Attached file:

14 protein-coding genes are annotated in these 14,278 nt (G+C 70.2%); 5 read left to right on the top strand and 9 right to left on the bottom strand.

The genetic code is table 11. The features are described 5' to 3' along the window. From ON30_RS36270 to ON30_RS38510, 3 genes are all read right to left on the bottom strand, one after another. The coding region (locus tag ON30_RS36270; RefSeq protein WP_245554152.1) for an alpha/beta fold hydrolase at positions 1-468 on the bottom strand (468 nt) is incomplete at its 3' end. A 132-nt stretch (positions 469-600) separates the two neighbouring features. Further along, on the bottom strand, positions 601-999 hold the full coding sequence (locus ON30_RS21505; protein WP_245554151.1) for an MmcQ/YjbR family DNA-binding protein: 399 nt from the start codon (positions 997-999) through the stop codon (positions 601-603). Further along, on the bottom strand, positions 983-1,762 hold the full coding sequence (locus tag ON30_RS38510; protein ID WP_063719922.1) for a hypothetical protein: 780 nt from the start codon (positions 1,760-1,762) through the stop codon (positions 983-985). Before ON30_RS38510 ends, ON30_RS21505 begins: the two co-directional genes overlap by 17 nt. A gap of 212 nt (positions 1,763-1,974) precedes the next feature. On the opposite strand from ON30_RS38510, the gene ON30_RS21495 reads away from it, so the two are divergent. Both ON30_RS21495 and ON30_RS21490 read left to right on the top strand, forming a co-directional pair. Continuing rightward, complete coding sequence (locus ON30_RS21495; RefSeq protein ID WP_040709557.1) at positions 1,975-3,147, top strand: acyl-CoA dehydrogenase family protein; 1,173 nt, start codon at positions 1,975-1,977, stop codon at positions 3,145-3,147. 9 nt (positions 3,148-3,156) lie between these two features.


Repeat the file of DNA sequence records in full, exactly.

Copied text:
14 protein-coding genes are annotated in these 14,278 nt (G+C 70.2%); 5 read left to right on the top strand and 9 right to left on the bottom strand.

The genetic code is table 11. The features are described 5' to 3' along the window. From ON30_RS36270 to ON30_RS38510, 3 genes are all read right to left on the bottom strand, one after another. The coding region (locus tag ON30_RS36270; RefSeq protein WP_245554152.1) for an alpha/beta fold hydrolase at positions 1-468 on the bottom strand (468 nt) is incomplete at its 3' end. A 132-nt stretch (positions 469-600) separates the two neighbouring features. Further along, on the bottom strand, positions 601-999 hold the full coding sequence (locus ON30_RS21505; protein WP_245554151.1) for an MmcQ/YjbR family DNA-binding protein: 399 nt from the start codon (positions 997-999) through the stop codon (positions 601-603). Further along, on the bottom strand, positions 983-1,762 hold the full coding sequence (locus tag ON30_RS38510; protein ID WP_063719922.1) for a hypothetical protein: 780 nt from the start codon (positions 1,760-1,762) through the stop codon (positions 983-985). Before ON30_RS38510 ends, ON30_RS21505 begins: the two co-directional genes overlap by 17 nt. A gap of 212 nt (positions 1,763-1,974) precedes the next feature. On the opposite strand from ON30_RS38510, the gene ON30_RS21495 reads away from it, so the two are divergent. Both ON30_RS21495 and ON30_RS21490 read left to right on the top strand, forming a co-directional pair. Continuing rightward, complete coding sequence (locus ON30_RS21495; RefSeq protein ID WP_040709557.1) at positions 1,975-3,147, top strand: acyl-CoA dehydrogenase family protein; 1,173 nt, start codon at positions 1,975-1,977, stop codon at positions 3,145-3,147. 9 nt (positions 3,148-3,156) lie between these two features.